where k = (2μS + λS)/(Ea) is a dimensionless parameter describing the relative contribution of surface effect. For a given nanoporous material, k increases as the pore radius decreases. When the pore size is large enough so that k is negligible, Eq. (7) can reduce to the classical elastic results of the pressurized thick-wall cylinder.37 

It can be found that the inner pressure pi is the pressure that the fluid exerts on each pore wall, and the outer pressure po was induced by the interaction between the neighboring pores. Note that, by introducing the non-zero outer pressure po, the effects of different geometrical configurations can be considered. If we consider an infinite plate containing a single pore, subjected to the uniform pressure pi at the radial direction of the pore, the radial stress is σr = (a2/r2) pi. The interaction induced pressure at the outer radius of the cylinder can be assumed to be

p o = α σ r r = b = α a b 2 p i ,
(8)

where α is a factor depending on the geometrical arrangement of pores. For nanoporous materials with the triangular lattice arrangement, there are six pores near the central unit cell (see Fig. 1(b)), and considering the interaction of the adjacent two pores at the same time, the factor should be choose as 2/6 (i.e., α = 1/3). Similarly, the factor for the square lattice arrangement is 2/4 (α = 1/2).

The radial displacement can be completely determined by substituting Eqs. (7) and (8) into Eq. (3). And the engineering strain of a single cylinder pore can be calculated as ε e = u b / b . Thus, the pore-load modulus of the nanoporous material can be then obtained by the definition Mpl = pie as

M p l = E 1 + 1 + v k 1 1 + v 1 2 v k ξ 1 + v 1 2 v 1 α 1 + 1 + v k α 1 1 + v 1 2 v k ξ 1 ξ ,
(9)

where ξ = a2/b2 is the porosity factor which is related to porosity φ by ξ = π / 2 3 φ for the triangular lattice and ξ = π/4 ⋅ φ for the square lattice. For a porous material under plane stress condition, the parameters E and v should be replaced by E / 1 v 2 and v/(1 − v), respectively.

It can be found that the pore-load modulus depends on the material properties E, v, porosity φ, and the geometrical arrangement factor α. Moreover, the surface effect parameter k plays an important role on the pore-load modulus of nanoporous material. As we have mentioned before, k is the parameter describing the relative contribution of surface effect. For the porous material with given mechanical properties, k is increasing with the decreasing of the pore radius, and indicating the surface effect more obvious. As a limited case, when the pore radius is larger enough that k approaches zero, Eq. (9) will reduce to the classical solution without the surfaceeffect as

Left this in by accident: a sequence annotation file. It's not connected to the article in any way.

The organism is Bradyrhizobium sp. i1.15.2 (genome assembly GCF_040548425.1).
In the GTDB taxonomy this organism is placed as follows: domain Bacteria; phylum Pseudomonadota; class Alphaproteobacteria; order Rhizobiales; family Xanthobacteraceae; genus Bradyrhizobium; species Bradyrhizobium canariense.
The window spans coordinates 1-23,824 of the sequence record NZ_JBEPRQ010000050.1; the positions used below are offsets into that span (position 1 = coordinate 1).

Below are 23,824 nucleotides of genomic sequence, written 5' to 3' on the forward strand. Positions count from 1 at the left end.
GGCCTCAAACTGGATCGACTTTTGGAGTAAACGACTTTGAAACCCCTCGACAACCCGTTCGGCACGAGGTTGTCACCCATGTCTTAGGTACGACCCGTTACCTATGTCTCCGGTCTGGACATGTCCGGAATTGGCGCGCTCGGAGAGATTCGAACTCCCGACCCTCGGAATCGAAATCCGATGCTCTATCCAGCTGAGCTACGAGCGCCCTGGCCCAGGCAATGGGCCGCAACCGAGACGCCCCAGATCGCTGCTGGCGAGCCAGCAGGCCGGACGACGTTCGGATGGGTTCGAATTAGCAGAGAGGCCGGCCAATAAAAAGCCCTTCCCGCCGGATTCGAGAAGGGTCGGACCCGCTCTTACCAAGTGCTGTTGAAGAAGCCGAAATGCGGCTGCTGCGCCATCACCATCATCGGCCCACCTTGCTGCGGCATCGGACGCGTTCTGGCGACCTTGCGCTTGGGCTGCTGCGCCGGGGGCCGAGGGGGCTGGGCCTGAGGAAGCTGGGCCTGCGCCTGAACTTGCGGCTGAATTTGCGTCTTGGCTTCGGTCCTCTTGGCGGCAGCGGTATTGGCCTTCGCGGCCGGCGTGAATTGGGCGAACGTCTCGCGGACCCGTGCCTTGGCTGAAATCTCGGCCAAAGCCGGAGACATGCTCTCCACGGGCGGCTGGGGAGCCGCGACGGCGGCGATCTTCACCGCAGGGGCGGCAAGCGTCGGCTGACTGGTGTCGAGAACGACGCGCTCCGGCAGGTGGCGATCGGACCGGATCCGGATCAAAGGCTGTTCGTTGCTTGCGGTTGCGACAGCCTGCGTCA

M p l = E 1 ξ 1 + v 1 2 v 1 α + 1 α ξ ξ .
(10)

Moreover, for the special case of neglecting the geometrical factor, α = 0, Eq. (10) can be further reduced to the solution provided by Gor et al.27 

In order to validate the proposed theoretical model of the pore-load modulus, the FEM simulations are performed to calculate to the adsorption-induced deformation of the ordered porous materials with triangular and square lattice. To simplify, here we just focus on the simplified model without the surface effect (Eq. (10)) in this case for the validation purpose. The boundary condition are set as the left and bottom surfaces are constrained in the x and y directions, respectively, while the right and top surface move freely (see Fig. 1(a)), to ensure the ordered porous plate can be freely expansion under the applied pressure at every pore. Numerical experiment shows that a model with the number of 15 × 17 unit cells for triangular (and 15 × 15 for square) lattice is sufficient to show the homogenized responses of porous materials. Moreover, mesh sensitivity study has been conducted to ensure the numerical convergence of the FEM models. The constituting solid skeleton is assumed to be silicon with Young’s modulus E = 130GPa and Poisson’s ratiov = 0.28.27 

The FEM predicted porosity dependent pore-load modulus of the porous material, which are normalized by the Young’s modulus of the solid matrix, are shown in Figs. 2(a) and 2(b) for the triangular and square lattice samples as red triangles, respectively. The corresponding theoretical predictions given by Eq. (10) with different geometrical arrangement factors are included as red solid lines for the purpose of comparison. For both the triangular and square lattice cases, one can see that our theoretical model agrees very well with the FEM results, with the maximum relative error being less than 5%. For the both lattice arrangements, the plane stress solutions are also plotted in the figures (shown as blue solid lines), with the corresponding FEM results included as blue inverted triangles for comparison. Again, excellent agreement between the FEM results and theoretical predictions is obtained. Eq. (10) can be adopted to estimate the pore-load modulus of the mesoporous material with macro-scale pores, where k approaches zero and the surface effect is negligible.

FIG. 2.